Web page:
Bare Knuckle Parade
11 November 2014
Bare Knuckle Parade started life busking on the streets of Bath, and have fast become the city’s favourite live band. Louder Than War’s Nyika Suttie went to see them off as they start their UK-Wide EP tour.
Bare Knuckle Parade can often be seen busking on the main stretch of shops in the beautiful city of Bath. Armed with a banjo and accordion alongside the usual band instruments they far surpass the men with their amps singing poor cover versions of Del Amitri. These guys are good, and they’re good on stage too. Having first seen them at an open mic I decided to see just how far they’d come as they embark on a nationwide tour that will see them supporting Mad Dog Mcrea and launching their first EP, Iron Lungs.
I arrived at Bath Komedia just as the first act, Armchair Committee were getting started. Hovering on the precipice between hipster and emo they delivered a pure rock bass driven wall of noise that should have got everybody in front of the stage. Unfortunately for the band, who I personally really enjoyed, it was a bit early in the night and people seemed more interested in the bar. I particularly enjoyed their altruistic attitude when it came to selling vinyls: “we have this song for sale, but you should probably save your money for Bare Knuckle Parade.” Awesome. In all they were a great opening act and deserve a higher billing in future.
There was a short wait before the next band, Carousels and Limousines took to the stage. Whereas the previous band might have toed the hipster line, this lot had tripped right over and wouldn’t look out of place in Dalston on a Friday. As they started playing I expected good things, but then the vocals kicked in. I don’t really like giving bad reviews (no really, I don’t) but as much as I wanted to like these guys I just felt it was a bit… safe. A bit Mumford and Sons without the banjo, James Blunt with a better bassline. They weren’t bad, per se, they just weren’t really up my street either. If you like your indie rock with melodies the wrong side of twee then these are probably your guys. Sample quote from the lead singer: “It’s really hot in here, why did I wear a coat inside?” They did however redeem themselves by playing a reasonably decent song before the end, and they even got about half the crowd clapping!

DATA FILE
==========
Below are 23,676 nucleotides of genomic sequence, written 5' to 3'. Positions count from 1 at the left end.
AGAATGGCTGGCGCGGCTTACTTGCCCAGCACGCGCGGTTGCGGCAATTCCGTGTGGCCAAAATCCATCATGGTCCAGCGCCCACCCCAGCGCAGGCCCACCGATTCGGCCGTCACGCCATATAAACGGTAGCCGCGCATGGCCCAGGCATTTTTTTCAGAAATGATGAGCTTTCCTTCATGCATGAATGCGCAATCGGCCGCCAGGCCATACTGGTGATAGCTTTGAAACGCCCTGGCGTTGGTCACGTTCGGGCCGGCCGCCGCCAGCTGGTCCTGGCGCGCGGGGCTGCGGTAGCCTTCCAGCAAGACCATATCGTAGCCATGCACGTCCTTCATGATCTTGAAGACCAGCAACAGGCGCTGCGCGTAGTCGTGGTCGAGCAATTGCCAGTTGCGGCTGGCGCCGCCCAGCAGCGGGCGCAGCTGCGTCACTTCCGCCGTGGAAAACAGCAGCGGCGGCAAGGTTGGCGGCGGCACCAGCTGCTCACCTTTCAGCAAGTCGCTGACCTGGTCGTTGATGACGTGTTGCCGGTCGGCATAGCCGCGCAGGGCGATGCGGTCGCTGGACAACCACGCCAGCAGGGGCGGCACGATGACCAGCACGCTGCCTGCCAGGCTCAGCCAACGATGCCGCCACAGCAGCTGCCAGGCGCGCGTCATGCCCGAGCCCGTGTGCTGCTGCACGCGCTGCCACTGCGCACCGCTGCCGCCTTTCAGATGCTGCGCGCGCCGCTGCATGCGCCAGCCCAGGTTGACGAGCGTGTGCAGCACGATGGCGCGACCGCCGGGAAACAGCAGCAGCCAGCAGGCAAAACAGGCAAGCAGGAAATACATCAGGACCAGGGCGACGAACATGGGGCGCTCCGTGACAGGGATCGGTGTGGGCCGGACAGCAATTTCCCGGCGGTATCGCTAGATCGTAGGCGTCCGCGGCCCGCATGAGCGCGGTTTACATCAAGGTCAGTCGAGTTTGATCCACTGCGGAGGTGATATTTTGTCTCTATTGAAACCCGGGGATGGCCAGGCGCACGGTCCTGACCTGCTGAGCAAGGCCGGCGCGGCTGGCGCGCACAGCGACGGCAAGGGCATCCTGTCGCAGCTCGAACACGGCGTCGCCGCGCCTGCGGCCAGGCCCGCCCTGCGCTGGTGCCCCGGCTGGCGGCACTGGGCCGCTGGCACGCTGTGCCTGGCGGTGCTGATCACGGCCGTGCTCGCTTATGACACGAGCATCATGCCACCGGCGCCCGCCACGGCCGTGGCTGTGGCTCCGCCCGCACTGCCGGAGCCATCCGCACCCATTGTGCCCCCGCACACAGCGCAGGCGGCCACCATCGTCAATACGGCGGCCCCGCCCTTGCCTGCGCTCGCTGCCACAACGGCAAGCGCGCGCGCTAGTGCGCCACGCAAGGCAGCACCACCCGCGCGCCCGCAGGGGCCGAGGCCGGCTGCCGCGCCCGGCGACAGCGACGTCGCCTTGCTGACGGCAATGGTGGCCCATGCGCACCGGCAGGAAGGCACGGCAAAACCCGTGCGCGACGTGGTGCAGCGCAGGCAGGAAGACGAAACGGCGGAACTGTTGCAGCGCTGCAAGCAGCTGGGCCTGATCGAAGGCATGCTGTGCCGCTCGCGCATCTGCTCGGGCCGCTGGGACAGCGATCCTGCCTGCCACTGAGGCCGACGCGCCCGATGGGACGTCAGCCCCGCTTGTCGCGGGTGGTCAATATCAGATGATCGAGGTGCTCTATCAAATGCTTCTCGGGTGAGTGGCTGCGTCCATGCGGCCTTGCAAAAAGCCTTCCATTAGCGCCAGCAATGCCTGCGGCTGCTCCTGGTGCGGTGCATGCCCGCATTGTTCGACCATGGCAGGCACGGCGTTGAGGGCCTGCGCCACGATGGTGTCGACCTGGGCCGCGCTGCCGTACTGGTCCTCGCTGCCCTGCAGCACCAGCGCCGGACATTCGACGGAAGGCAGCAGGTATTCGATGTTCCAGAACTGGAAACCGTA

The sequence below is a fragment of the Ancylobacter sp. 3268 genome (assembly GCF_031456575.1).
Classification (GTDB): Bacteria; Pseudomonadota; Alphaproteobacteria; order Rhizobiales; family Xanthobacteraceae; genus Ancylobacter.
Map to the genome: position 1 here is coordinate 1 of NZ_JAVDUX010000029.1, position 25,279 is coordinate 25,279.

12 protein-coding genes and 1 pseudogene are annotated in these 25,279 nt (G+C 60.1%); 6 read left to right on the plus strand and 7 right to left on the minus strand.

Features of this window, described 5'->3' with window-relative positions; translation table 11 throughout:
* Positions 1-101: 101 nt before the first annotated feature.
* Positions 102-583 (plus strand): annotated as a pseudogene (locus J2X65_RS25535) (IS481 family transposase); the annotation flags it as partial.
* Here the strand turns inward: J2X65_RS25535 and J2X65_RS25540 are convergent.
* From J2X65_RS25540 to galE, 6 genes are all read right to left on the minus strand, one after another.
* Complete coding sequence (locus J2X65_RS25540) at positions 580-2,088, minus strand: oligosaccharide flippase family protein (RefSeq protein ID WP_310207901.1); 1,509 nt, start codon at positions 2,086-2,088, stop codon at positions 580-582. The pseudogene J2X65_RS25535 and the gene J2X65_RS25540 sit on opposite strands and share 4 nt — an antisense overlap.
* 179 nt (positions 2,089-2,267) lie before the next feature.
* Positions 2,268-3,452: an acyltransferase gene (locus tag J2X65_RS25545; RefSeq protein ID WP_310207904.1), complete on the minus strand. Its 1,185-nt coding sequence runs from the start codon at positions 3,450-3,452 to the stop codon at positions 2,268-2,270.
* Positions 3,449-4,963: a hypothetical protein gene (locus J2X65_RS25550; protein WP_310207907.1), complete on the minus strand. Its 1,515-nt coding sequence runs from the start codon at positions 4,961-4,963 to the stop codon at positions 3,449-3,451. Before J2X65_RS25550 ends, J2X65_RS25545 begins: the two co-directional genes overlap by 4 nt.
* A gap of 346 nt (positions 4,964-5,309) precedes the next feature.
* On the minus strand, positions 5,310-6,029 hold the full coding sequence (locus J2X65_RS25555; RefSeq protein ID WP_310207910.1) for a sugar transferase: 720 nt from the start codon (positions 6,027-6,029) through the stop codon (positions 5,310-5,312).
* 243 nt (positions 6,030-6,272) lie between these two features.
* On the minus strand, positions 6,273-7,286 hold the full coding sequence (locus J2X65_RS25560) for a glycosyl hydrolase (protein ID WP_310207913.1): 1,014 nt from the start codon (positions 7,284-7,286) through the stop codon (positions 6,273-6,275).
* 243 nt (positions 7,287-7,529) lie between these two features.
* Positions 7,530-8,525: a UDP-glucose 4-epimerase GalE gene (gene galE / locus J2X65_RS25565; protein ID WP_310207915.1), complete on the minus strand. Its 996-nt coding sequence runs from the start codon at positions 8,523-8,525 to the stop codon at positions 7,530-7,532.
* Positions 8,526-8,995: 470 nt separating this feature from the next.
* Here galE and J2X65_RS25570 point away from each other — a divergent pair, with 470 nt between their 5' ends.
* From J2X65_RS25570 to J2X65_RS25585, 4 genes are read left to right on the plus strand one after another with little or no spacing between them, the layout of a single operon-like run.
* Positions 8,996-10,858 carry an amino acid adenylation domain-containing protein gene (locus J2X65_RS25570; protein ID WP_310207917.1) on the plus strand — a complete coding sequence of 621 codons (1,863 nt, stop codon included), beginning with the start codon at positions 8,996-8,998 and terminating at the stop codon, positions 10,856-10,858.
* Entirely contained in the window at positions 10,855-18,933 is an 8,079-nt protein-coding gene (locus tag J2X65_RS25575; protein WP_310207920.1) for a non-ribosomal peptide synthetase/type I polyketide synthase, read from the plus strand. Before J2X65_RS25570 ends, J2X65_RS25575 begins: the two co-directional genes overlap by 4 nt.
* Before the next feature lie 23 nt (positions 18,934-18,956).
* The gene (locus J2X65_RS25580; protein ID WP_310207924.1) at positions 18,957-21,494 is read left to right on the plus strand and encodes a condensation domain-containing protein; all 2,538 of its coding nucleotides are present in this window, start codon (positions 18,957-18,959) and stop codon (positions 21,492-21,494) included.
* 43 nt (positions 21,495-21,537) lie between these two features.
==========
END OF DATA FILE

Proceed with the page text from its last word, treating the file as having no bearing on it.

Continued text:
Now I feel like I’ve been very harsh so I should move onto the main event: Bare Knuckle Parade. Suddenly it all got rather crowded in front of the stage as everybody at the gig jostled for a place close to the front to enjoy the action. As the lights dimmed and the music the DJ played gained a decidedly Celtic flavour the excitement in the room was palpable. And then, heralded by an ear splitting scream behind me (yes thank you kind gig goer) the band took to the stage.
I compared Carousels and Limousines to Mumford and Sons, but whilst Bare Knuckle Parade have far more Mumford-style instruments, they couldn’t be more different. The set got off to a rabble rousing start, with foot stomping in all directions and a really appreciative crowd. It’s folk-punk, which is hardly a ground breaking genre, but it has a real substance to it. Celtic Rock n Roll!
Just as I was comparing the band to Gogol Bordello in my head they launched into their cover of Start Wearing Purple, which is truly one of the best covers I have ever heard. Gogol Bordello are not an easy band to cover but Bare Knuckle Parade nailed the gypsy style and everybody had an absolute ball.
There were a few covers in the set, but at the same time most of them were traditional folk songs, which don’t really count as such. Their version of 99 Years (and One Dark Day) is particularly fun, but it’s their original material which really puts them ahead of the game. The lead singer is especially charismatic, winking at people he knows in the audience and maintaining some fantastic eye contact, and it’s this sort of stage presence which really makes you feel part of the gig.
The set finished with the band’s first single Star of Dundee, which quite rightly has had some radio plays recently. The whole audience was singing along and on the way back people were still humming the audience participation part. It was so great that whenever the band asked for people to join in they got it. It made it such an enjoyable gig.
Komedia in Bath is an old, rather ornate cinema with upper and lower levels for watching bands, which is nice but does mean people can choose to be quite separated. I have been to this venue for several events now and it’s certainly versatile; being as good for comedy and cabaret as it is for theatre and music. Drinks are standard Bath prices (so expensive) but cans of cider could be had for £3 and this seemed to appease most of the younger audience members.
If you like Flogging Molly, Gogol Bordello or the Dropkick Murphys then you will almost definitely enjoy Bare Knuckle Parade. They have energy, charisma and they seem to get better every time I see them. I highly recommend you check out their tour, and let yourself be persuaded to buy their EP too.